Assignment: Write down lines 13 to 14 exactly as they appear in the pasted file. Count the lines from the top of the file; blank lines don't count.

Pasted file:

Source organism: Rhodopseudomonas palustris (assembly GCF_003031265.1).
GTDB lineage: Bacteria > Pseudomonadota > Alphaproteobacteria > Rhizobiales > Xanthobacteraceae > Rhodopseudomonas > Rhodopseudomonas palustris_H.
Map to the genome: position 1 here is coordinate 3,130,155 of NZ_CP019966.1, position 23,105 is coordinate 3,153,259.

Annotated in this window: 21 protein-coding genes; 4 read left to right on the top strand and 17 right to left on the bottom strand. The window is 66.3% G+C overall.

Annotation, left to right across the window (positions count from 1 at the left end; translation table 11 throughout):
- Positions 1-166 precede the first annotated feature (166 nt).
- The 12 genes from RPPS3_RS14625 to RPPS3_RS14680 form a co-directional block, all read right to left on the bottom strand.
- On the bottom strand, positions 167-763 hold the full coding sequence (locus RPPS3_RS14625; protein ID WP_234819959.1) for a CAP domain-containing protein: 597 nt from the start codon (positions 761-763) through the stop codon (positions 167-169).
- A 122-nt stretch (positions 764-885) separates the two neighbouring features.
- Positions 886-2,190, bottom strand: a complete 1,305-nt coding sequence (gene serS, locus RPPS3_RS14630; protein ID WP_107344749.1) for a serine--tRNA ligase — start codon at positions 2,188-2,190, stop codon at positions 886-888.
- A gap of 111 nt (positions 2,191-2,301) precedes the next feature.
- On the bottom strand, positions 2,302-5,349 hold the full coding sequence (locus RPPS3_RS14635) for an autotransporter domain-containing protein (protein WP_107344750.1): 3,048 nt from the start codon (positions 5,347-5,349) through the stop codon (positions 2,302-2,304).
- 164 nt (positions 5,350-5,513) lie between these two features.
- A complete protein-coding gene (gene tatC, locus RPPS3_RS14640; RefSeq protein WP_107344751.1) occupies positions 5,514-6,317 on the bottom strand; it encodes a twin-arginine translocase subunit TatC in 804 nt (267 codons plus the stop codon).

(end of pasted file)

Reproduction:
- 164 nt (positions 5,350-5,513) lie between these two features.
- A complete protein-coding gene (gene tatC, locus RPPS3_RS14640; RefSeq protein WP_107344751.1) occupies positions 5,514-6,317 on the bottom strand; it encodes a twin-arginine translocase subunit TatC in 804 nt (267 codons plus the stop codon).